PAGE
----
How Is a Life Plan Community Different From a Traditional Nursing Home?

In the earliest days of planning your retirement future, you probably realized very quickly that not all senior living communities are the same. Some options, like Life Plan Communities, provide a secure plan for your future, while others, like stand-alone nursing homes, provide a solution for a specific point in time. 

Just like any neighborhood, you may find yourself drawn to certain types of communities, where the amenities and other features make the place simply feel like home.

It’s only when you dig a little deeper that it becomes clearer just how different some senior living facilities can be. This is partially because generic terms like “nursing home” are used to describe a wide range of senior living options without explaining the types of care you can access.

What is a nursing home?

A “nursing home” may be the common name for all kinds of senior living and retirement facilities, but its true purpose is to provide skilled nursing. This is the highest level of senior care offered outside of the hospital. Often, skilled nursing residents have chronic conditions that require ongoing monitoring. In addition to daily care, skilled nursing facilities regularly offer rehab services such as physical, occupational, and speech therapies. 

What is a Life Plan Community?

Simply stated, a Life Plan Community (also known as a continuing care retirement community) is a self-contained community that provides multiple stages in the continuum of care so a resident can access the additional support they need as their health changes over time.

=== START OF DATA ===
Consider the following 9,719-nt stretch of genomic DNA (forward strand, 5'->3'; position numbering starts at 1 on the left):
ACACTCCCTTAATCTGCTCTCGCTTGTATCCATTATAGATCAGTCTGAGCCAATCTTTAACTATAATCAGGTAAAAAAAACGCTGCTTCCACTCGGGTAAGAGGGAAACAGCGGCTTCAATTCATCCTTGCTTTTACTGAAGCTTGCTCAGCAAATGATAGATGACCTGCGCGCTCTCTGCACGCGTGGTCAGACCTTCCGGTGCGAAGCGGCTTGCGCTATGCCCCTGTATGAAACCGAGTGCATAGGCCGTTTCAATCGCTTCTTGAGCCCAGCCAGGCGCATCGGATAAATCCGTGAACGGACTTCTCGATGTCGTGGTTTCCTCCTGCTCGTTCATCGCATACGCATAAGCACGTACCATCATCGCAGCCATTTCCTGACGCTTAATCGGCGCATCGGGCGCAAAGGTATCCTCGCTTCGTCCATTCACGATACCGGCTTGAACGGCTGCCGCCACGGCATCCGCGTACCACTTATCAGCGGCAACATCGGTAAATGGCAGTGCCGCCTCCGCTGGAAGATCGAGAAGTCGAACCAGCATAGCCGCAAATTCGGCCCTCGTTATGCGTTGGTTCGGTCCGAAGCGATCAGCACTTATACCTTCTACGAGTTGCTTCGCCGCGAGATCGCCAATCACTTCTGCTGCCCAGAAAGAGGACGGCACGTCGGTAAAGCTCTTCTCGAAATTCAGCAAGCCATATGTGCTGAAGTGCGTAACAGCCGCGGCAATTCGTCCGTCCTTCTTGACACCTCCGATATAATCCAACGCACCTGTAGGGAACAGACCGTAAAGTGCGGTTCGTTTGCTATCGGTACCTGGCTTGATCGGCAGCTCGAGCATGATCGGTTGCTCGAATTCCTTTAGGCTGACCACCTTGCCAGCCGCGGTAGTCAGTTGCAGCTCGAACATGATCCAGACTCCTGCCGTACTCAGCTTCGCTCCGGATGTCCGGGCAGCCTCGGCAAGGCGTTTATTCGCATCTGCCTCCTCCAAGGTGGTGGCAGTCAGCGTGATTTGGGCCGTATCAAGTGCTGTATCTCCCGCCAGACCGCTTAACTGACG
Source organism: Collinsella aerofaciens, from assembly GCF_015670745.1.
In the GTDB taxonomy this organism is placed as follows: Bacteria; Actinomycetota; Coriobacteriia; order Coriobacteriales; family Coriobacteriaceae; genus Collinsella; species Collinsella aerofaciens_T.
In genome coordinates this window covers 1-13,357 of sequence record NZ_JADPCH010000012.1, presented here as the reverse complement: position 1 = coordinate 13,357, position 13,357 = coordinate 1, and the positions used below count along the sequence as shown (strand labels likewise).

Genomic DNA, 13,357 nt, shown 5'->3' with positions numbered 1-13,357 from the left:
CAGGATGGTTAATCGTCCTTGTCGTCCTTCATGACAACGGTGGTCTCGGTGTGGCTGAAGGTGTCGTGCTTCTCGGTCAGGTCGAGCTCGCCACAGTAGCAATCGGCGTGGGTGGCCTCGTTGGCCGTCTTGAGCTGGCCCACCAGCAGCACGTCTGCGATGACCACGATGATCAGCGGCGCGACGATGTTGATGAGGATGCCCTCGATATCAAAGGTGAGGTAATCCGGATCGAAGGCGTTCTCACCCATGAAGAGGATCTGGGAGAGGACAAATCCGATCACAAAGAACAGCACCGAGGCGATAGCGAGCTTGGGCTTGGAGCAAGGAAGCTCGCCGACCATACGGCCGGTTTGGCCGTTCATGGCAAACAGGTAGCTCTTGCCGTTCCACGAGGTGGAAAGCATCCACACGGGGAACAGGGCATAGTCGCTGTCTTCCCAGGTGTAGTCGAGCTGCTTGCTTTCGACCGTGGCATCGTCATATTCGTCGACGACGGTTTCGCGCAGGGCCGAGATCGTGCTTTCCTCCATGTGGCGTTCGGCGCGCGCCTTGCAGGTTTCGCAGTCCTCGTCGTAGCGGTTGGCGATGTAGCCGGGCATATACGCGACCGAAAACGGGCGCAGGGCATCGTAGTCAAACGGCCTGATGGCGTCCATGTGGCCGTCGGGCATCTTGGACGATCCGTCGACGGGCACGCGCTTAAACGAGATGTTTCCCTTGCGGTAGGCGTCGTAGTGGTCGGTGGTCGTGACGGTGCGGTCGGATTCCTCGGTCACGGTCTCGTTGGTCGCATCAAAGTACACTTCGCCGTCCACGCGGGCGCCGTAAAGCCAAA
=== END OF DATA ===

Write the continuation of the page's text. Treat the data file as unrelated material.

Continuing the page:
In the continuum of senior living care, a nursing home—or, more correctly, skilled nursing—falls around the midpoint. Residents in independent living are significantly more autonomous, assisted living residents need a degree of help, skilled nursing residents rely on medical assistance or rehabilitative services (or both) every day, and memory care patients receive 24-hour support.

What are the differences between the two?

The biggest difference is lifestyle. In addition to a continuum of care, a Life Plan Community—including Springpoint’s senior living communities in New Jersey and Delaware—is often a self-contained neighborhood where you can find amenities, activities, and a more expansive lifestyle experience than is common for a more service-oriented stand-alone skilled nursing facility. 

Another major difference is the sense of stability and predictability that comes with living in a Life Plan Community. Many seniors choose to move into a Life Plan Community’s independent living neighborhood in their early golden years so they can fully immerse themselves in the community, develop friendships, and take maximum advantage of amenities that cater to an active senior lifestyle.

Taking advantage of the wellness resources, increased socialization, and reduced responsibilities for things like home maintenance all help keep active, healthy seniors in top condition longer. What’s more, the knowledge that care will be there when they need it brings peace of mind, while the ability to plan for the future financially is also quite appealing.

How do Life Plan Communities work?

As a resident of a Life Plan Community, you can expect to pay a monthly service fee that covers your residence, utilities, services, and amenities so you can easily budget for the future. At Springpoint, we offer a variety of contract options for entrance fees that are designed to help you achieve your financial goals. In addition, our Lifecare option allows you to safeguard your finances against rising and unexpected healthcare costs in the future.

Take a Peek at the Future

Visiting a Life Plan Community is the best way to get a sense for how the lifestyle could meet your needs now and in the future. Contact us to make arrangements to tour a community near you.

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